Just over 24 hours away from Saturday night’s GLORY 51 ROTTERDAM event, main event fighters Badr Hari (106-13, 92 KO’s) and Hesdy Gerges (50-19-1, 23 KO’s) are waiting to finally settle the questions arising from their 2010 encounter.
Their first fight ended in a disqualification loss for Hari after he knocked Gerges down in the second round and then kicked him in the face while he was grounded. Fans have been interested in seeing a rematch ever since, but it never came together.
Saturday night’s fight will settle some unfinished business between them. But nearly eight years on, are we likely to see a repeat of the same controversial scenes which ended the first fight? Hari thinks it is unlikely - but also admits that with him, you never know.
“I don't think I changed I just developed. I am smart now. I have been the bad guy for a long time now so maybe its time to switch the style up… or maybe not. It depends with me. Sometimes I am good sometimes not. It depends how I wake up in the morning,” he says.
“[But] I’ve missed this: Interviews, events, the fans, the venues, the build-up. The whole process. …Training hard, training a lot, sparring, beating guys up in the gym. I’ve missed that all.
“I want to win fans again, I want to have more fans. I want to be the people’s champ. I want people to recognize, I want people to believe and see that I am the best. That’s my motivation now, making people happy!”
Temperament is not the only thing that has changed with Hari. For this fight with Gerges he is noticeably leaner than in his December 2016 fight with Rico Verhoeven, for which he had bulked up considerably.
“Yeah I was too slow, I felt it in my training [at the time] but I was like OK, let’s see how it works out. But it didn’t fit me, it wasn’t functional. So we went back [to the gym], changed the strength and conditioning coach,” he reveals.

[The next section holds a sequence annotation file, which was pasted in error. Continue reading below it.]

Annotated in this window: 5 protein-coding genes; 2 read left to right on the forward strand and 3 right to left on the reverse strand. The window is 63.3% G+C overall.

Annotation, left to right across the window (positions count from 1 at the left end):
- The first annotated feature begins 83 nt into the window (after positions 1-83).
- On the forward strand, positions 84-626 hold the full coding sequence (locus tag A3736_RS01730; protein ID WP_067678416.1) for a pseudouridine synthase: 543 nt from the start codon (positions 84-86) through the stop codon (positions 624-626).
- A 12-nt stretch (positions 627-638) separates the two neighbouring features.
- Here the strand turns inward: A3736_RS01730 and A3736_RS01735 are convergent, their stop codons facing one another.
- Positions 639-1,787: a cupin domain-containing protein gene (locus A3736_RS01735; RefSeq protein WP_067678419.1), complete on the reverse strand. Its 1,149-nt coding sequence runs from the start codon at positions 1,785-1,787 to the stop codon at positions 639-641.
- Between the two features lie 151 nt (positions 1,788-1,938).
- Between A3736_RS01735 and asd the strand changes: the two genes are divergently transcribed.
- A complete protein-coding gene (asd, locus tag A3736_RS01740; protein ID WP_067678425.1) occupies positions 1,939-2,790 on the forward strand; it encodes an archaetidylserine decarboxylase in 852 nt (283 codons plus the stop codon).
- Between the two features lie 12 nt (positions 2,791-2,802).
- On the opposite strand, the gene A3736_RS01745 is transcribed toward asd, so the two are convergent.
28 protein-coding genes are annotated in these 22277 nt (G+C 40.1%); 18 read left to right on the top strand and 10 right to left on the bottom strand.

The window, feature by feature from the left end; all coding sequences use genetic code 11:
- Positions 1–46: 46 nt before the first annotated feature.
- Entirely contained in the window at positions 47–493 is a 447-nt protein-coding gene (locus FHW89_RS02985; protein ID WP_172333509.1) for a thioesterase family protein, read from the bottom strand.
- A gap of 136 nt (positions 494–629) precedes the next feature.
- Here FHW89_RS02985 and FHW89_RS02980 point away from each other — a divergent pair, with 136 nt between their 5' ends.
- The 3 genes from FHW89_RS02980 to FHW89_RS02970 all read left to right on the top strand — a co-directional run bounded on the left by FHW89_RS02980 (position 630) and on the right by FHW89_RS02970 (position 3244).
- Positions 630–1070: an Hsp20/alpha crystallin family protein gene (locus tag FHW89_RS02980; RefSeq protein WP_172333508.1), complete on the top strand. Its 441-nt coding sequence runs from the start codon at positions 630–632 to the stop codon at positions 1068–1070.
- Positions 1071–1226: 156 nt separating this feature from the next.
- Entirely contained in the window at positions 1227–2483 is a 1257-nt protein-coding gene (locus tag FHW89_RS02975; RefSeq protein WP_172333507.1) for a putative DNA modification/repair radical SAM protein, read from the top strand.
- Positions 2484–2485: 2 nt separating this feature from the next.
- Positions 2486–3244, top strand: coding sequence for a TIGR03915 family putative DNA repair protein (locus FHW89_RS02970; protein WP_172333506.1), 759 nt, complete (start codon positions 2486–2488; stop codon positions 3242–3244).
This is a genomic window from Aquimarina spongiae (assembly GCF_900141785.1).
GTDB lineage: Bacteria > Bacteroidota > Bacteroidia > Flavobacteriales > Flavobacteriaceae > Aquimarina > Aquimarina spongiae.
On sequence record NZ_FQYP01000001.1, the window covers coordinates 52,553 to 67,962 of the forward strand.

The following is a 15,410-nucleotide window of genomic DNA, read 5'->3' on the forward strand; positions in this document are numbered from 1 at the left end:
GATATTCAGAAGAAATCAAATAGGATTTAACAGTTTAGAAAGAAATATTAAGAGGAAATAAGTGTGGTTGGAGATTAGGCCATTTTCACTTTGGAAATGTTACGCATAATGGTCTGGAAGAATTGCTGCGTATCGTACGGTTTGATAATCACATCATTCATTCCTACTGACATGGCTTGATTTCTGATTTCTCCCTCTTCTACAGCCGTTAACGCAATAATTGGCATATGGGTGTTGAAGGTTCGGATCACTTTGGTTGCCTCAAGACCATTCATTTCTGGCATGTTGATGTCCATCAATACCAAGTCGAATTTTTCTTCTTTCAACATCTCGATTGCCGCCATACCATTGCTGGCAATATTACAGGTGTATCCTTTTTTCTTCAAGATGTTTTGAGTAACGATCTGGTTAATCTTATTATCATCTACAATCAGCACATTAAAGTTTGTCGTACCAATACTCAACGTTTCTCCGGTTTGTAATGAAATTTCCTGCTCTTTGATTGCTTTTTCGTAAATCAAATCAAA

The new coach told Hari that he had to drop some weight, highlighting the fact that his best form had always been when “you were fast, explosive and you moved easy”.
Hari was advised to “stop hitting the heavy metal” in the weights room and get back to the kind of training which had previously made him into one of the best heavyweights of all time.
“[My coach Mike Passenier] was like ‘Look, you have to start fighting again! When you came to the gym [before the Rico fight] you were only bulking up, you didn’t box, you didn’t kick, you were only [concerned with] how you looked!
“So we made some change in the training schedule and that made me who I am now. I am still a heavyweight though.”
Hari says the leaner form makes him more dangerous. “I hit harder now, because I’m faster, more precise, the body does what the mind wants.”
As yet, Hari’s mind is undecided about what it wants on Saturday night. He’s leaning towards wanting a win by knockout, but he is also thinking about a lesson he learned from the boxing world.
“Sometimes beating somebody up is more cruel than knocking somebody out. I think Max Kellerman said it about Miguel Cotto, ‘This guy doesn’t beat you, he beats you up.’
“And that’s what happened in the second fight between Cotto and Margarito, he beat him up and it was worse than knocking him out… If he had knocked him out it wouldn’t have been the same satisfaction [for him].
“So I think Saturday, I will be beating somebody up.”
GLORY 51 ROTTERDAM takes place this Saturday, March 3, at the Ahoy Arena in Rotterdam, Netherlands.